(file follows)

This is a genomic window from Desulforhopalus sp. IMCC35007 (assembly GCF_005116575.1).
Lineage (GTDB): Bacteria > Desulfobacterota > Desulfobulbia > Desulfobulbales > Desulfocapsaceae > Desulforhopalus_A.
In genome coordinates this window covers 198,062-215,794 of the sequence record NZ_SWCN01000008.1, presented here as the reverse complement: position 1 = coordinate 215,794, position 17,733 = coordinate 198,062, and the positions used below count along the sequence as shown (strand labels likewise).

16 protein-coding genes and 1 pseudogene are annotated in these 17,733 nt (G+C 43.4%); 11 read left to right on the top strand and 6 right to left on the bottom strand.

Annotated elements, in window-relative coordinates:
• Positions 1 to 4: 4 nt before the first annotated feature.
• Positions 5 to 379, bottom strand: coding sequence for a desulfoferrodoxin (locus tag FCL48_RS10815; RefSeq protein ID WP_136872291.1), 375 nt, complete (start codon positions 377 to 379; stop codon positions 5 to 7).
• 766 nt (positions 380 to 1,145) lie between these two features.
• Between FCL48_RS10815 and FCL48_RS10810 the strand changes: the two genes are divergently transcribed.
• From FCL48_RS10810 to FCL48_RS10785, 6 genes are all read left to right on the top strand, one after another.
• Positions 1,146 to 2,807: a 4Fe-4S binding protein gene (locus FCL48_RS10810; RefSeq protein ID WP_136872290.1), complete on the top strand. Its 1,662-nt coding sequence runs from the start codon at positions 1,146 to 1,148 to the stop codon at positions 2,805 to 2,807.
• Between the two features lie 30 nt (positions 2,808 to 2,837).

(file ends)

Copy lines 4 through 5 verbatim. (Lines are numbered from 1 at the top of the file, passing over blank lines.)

16 protein-coding genes and 1 pseudogene are annotated in these 17,733 nt (G+C 43.4%); 11 read left to right on the top strand and 6 right to left on the bottom strand.

Annotated elements, in window-relative coordinates: